Trade Groups Back Tax-reporting Relief

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Trade Groups Back Tax-reporting Relief


The National Grocers Association (NGA) and the Retail Industry Leaders Association (RILA) are cheering measures that should relieve grocers and other businesses from burdensome tax-reporting requirements.

H.R. 3877, the 1099-K Overreach Prevention Act, was introduced in the House of Representatives by Aaron Schock (R-IL) and Bobby Schilling (R-IL), with companion legislation introduced in the U.S. Senate on Feb. 9, 2012, by Sens. John Thune (R-SD) and Maria Cantwell (D-WA). The same day, the Internal Revenue Service (IRS) itself decided against the requirements.

The agency said previously that starting in the 2011 filing year, businesses would be required to reconcile reimbursement information, such as cashback, sales taxes, state and local deposits, and other non-income-related dollars from the gross receipts. Last October, the IRS delayed implementation of the new requirement until 2012, and in a Feb. 9 letter to RILA, the agency confirmed that it wouldn’t require the information to be separately reported.

According to the IRS letter to RILA: “There will be no reconciliation required on the 2012 form, nor do we intend to require reconciliation going forward. Our intention is that the reporting of gross receipts and sales on the 2012 income tax forms will be modeled on the 2010 income tax forms.” The Arlington-based trade organization had raised concerns about the complexity of complying with the regulations, in addition to the relevance of the resulting number, in a December 2011 letter to the agency.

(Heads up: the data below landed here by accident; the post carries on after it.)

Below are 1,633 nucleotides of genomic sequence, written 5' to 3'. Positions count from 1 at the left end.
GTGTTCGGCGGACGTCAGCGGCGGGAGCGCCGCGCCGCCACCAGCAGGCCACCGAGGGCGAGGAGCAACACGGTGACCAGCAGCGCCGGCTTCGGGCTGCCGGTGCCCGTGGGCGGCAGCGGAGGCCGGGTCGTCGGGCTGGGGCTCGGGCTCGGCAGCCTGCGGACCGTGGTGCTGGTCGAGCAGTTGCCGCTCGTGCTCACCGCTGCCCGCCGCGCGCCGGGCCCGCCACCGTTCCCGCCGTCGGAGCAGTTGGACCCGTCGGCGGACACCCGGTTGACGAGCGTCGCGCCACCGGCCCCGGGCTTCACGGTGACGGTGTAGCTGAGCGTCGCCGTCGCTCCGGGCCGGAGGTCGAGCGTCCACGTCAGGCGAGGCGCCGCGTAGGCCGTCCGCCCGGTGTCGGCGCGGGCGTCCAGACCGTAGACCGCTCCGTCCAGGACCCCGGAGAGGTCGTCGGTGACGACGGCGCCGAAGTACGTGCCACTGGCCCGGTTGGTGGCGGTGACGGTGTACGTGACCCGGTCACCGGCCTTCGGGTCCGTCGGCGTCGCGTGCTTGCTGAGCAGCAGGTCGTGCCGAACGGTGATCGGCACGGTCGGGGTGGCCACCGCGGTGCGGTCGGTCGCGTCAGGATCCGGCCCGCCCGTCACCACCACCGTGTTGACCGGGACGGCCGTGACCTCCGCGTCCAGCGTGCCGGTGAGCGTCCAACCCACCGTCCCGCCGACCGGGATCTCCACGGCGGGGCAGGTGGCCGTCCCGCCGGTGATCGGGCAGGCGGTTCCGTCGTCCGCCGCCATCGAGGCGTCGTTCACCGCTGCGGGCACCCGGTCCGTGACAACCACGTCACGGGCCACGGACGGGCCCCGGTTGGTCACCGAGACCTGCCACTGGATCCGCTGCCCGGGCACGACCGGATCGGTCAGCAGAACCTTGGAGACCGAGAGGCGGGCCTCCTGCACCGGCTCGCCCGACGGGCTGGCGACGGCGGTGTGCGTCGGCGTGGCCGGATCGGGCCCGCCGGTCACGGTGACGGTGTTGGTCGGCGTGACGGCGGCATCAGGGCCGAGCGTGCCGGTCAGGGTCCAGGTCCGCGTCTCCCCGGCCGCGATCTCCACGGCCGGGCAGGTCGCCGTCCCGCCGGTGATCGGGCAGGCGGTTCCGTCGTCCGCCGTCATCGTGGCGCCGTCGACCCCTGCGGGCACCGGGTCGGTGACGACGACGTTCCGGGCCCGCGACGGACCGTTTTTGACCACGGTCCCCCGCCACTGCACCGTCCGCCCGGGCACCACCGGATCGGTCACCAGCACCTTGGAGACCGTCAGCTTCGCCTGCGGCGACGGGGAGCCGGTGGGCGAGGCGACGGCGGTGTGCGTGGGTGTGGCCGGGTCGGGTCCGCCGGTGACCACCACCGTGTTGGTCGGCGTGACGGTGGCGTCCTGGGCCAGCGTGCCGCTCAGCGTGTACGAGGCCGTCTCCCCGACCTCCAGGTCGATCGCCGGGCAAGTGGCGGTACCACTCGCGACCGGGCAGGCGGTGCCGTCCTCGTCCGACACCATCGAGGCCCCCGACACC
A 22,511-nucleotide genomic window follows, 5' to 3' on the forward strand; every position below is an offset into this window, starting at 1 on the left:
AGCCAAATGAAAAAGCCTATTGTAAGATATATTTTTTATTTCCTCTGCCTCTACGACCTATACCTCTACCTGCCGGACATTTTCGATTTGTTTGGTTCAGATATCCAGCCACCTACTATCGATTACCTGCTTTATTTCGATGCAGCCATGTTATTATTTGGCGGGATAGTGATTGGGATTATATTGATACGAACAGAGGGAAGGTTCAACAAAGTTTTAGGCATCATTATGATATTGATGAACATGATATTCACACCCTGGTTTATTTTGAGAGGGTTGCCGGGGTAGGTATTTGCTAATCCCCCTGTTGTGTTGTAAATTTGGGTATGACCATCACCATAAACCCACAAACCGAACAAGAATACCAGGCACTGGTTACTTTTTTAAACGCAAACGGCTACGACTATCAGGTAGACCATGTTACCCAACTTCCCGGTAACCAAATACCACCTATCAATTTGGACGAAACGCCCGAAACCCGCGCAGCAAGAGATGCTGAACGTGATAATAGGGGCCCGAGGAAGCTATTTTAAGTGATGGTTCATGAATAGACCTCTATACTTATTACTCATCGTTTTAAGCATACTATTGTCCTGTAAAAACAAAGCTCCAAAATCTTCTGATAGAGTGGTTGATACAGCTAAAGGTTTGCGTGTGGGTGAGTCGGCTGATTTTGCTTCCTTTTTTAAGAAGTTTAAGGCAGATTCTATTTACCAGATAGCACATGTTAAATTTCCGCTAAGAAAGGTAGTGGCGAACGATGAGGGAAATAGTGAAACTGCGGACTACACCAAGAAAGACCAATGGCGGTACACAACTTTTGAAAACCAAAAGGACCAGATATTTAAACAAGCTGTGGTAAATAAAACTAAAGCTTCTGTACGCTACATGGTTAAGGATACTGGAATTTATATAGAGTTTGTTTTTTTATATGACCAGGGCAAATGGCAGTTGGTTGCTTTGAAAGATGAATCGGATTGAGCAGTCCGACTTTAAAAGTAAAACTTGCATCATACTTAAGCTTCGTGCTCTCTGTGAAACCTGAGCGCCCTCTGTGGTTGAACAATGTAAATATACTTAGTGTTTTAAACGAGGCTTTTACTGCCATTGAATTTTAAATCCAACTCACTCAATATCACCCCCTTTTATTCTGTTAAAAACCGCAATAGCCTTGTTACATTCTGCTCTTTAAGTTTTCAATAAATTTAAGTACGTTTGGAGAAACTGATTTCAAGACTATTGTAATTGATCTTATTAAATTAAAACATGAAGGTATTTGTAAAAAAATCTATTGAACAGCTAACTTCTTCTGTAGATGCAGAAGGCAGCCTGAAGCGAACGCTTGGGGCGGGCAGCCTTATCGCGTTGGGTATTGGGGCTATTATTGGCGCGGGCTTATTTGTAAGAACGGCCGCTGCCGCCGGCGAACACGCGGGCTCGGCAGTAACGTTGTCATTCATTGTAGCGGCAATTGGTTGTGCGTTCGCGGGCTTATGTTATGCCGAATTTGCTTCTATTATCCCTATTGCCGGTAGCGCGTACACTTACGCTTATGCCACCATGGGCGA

“This will relieve retailers of an unnecessary burden while still providing the IRS with the tools it needs to ensure tax compliance,” said RILA SVP for Government Affairs Bill Hughes of the decision.

If left unchecked the IRS’ requirement would have required businesses that accept electronic payments such as credit cards, debit cards, or electronic benefit transfer (EBT) to reconcile their income with the gross amount of electronic reimbursements as reported to the IRS by their third-party or other electronic payments processors, according to NGA

“The IRS’ proposed requirements [would have forced] independent grocers and other business owners to spend more time compiling unnecessary paperwork and less time on the critical issues which affect their businesses viability,” such as “growing their businesses and creating jobs,” Peter J. Larkin, president and CEO of Arlington-based NGA, pointed out.

In the past, NGA has taken issue with the IRS over verification requirements for the law. In October 2011, the group requested a one-year delay in the implementation of the 28 percent backup withholding requirements for failure to match or verify a merchant’s Tax Identification Number (TIN) with their corporate name. The IRS granted the delay request to allow merchants and third-party processors to continue the process to verify information without fear of being penalized.